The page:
The team hopes that the material will revolutionize existing manufacturing processes. Currently making a part such as an airplane wing involves processing and heat curing materials to create separate components that are finally joined together. Entire factories are devoted to assembling a plane as big as a Boeing 787. However, with the aid of the new material, one could build an airplane with perhaps more parts, but fewer unique ones, making repairs and replacements easier.
"A commercial plane might have 6 million parts, half of which are rivets," Cheung tells Gizmag. "Of the remaining parts, perhaps around a million of them are unique designs. A similarly sized plane made from digital materials might have 10-20 million parts, but vastly fewer unique part designs, maybe four or five structural part types, which can be used or reused in an exponential variety of different plane designs."
Moreover, traditional structures containing many large parts tend to develop structural failures at the joints. Additionally if a particular part experiences a lot of stress, it tends to break apart quite spectacularly. However, a part developed with the new material will only develop cracks within its structure and not at the joints which are designed to be stronger than the rest of the system, the researchers claim. Even when such a part is stressed unnaturally, its internal structure will, they say, distribute forces across the internal lattices, so that only small components in the system fail incrementally; such parts would be more reliable, they claim.
"With regard to digital materials, this kind of system is potentially useful for making almost any engineered structure," Cheung tells Gizmag."From a manufacturing point of view, it's like the difference between having paint and a brush to paint a picture, versus a digital printer. You will of course need high enough resolution to suit a particular task, but then the diversity of possible output is very comprehensive."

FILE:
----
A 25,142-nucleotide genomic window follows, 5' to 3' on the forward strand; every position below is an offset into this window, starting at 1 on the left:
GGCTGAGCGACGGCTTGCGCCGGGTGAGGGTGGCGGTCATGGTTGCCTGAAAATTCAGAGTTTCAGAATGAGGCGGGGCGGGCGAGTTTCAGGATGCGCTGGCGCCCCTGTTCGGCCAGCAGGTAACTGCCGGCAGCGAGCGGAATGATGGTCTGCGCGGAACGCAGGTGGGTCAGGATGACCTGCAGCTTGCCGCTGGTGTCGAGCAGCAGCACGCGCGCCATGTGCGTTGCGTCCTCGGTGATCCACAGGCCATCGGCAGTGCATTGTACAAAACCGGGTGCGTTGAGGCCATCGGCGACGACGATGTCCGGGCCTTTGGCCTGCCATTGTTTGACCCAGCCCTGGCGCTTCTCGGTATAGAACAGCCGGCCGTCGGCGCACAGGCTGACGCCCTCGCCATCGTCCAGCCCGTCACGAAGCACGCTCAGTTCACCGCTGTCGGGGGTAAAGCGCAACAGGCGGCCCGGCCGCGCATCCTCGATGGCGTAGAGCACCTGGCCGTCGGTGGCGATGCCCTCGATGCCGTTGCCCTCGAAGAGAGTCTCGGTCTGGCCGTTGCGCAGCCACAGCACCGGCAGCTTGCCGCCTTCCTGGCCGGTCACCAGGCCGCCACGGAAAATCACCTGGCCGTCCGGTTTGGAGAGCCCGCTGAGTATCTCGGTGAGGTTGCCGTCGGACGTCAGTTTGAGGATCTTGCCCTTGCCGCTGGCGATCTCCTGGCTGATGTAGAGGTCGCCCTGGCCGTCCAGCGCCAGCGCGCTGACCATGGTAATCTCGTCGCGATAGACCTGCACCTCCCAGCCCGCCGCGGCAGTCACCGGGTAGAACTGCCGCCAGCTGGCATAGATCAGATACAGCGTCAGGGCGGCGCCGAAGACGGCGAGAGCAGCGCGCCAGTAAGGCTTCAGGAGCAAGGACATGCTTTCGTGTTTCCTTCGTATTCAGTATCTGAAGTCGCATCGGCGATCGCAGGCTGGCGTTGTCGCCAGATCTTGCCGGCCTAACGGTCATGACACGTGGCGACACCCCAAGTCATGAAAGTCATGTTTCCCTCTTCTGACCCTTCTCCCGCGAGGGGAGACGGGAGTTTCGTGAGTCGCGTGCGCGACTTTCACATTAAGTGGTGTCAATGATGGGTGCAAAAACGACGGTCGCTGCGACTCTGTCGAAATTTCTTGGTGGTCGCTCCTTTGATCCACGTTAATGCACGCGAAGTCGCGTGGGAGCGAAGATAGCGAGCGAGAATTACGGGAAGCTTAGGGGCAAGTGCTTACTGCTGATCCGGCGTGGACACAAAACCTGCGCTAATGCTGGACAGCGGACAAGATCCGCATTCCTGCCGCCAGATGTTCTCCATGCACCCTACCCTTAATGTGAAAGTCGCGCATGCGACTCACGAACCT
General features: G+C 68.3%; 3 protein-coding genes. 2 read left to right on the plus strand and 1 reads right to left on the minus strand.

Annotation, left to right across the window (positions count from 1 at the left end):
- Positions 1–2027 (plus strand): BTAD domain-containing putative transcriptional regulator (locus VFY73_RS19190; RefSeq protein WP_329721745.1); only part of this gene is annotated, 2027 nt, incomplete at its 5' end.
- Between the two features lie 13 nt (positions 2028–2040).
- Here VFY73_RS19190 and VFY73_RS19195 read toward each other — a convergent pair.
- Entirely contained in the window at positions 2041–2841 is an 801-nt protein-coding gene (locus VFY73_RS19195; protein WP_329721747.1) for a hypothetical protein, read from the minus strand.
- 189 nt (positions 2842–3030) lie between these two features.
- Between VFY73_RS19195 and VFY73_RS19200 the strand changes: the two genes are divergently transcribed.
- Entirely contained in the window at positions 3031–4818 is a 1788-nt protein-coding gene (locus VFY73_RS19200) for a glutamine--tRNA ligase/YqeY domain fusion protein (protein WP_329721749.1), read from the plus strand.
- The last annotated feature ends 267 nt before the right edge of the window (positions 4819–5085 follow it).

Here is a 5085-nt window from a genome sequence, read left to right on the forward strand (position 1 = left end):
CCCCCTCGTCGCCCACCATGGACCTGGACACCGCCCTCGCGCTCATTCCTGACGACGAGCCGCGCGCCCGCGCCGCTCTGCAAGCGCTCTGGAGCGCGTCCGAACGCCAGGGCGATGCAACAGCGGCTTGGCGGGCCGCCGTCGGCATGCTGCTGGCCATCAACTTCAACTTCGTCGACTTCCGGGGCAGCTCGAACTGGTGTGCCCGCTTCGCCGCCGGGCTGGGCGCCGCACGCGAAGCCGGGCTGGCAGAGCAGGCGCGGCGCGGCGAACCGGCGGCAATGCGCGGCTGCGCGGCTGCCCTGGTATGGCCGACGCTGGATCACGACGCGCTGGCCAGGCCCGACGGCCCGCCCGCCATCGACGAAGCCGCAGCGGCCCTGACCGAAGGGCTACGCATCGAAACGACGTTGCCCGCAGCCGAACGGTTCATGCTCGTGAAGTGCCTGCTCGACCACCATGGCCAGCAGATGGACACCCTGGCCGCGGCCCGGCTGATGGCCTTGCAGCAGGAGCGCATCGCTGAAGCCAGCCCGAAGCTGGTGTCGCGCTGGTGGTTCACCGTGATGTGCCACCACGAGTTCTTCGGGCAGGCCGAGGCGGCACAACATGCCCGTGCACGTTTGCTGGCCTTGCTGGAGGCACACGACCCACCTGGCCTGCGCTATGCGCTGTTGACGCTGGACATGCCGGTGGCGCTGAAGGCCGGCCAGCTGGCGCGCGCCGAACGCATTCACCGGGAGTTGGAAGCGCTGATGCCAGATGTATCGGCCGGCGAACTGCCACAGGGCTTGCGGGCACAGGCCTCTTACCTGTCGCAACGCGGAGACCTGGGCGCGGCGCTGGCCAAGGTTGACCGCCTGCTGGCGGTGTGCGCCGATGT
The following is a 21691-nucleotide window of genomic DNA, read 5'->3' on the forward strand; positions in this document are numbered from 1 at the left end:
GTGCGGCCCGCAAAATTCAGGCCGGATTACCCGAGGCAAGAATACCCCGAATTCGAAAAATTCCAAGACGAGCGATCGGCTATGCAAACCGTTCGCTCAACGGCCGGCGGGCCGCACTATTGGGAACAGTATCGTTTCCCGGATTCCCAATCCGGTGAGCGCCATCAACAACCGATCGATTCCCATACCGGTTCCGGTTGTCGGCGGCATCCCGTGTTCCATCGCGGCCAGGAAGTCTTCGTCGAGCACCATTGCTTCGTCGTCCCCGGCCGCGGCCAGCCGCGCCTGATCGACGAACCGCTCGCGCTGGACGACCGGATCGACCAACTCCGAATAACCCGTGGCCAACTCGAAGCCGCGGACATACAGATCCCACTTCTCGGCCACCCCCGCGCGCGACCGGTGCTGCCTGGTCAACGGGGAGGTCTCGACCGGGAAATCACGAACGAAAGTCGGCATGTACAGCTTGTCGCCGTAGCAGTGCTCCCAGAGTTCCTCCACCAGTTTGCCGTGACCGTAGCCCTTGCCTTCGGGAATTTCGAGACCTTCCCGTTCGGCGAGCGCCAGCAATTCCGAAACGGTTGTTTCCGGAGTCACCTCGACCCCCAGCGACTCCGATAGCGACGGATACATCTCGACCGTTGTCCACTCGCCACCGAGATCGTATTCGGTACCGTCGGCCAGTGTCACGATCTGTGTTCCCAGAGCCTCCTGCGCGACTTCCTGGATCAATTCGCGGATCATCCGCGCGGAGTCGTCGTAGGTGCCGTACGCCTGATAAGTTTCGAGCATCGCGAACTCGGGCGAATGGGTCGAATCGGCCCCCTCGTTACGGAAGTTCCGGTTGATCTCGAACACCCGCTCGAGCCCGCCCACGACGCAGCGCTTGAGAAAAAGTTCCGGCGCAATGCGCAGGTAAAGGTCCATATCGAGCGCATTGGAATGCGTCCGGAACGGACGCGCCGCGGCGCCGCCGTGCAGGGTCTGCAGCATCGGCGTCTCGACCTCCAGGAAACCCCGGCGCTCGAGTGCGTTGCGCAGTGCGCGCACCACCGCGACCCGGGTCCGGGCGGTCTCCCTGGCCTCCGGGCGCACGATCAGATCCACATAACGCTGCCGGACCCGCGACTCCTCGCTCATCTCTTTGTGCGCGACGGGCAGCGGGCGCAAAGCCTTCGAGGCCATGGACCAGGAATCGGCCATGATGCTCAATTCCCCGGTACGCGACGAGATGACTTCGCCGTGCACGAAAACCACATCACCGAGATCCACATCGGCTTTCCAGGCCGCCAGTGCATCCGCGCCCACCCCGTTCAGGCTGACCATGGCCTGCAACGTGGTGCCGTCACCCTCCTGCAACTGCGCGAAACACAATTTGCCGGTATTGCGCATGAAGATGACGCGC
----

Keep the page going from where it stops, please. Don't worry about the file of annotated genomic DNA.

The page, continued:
The block type assembly process also makes it possible to create shape morphing parts. For instance, instead of changing an airplane's wing shape through cables or hinge and sliding mechanisms, the entire wing could morph in a controlled way.
Not only does it permit more design freedom, but it will also reduce construction costs and the overall weight of structures built with it, which could lead to lower operating and fuel costs. "Weight reductions from new systems that include composite materials are estimated to result in around 30 percent fuel savings for recently introduced passenger aircraft," says Cheung.
Cheung who has been working on digital materials for many years, states that automated assemblers need to be developed first before it's possible to see personal gadgets and appliances made from the material in the market. "It will be very exciting," Cheung tells us. "You will be able to do things like reconfigure old devices into new designs.
Sarah Hovsepian presently at NASA’s Ames Research Center and MIT undergraduate Joseph Kim were also part of the project, which was supported by the sponsors of the CBA, Spirit Aerosystems and the Defense Advanced Research Projects Agency. A paper describing the material also appeared in Science.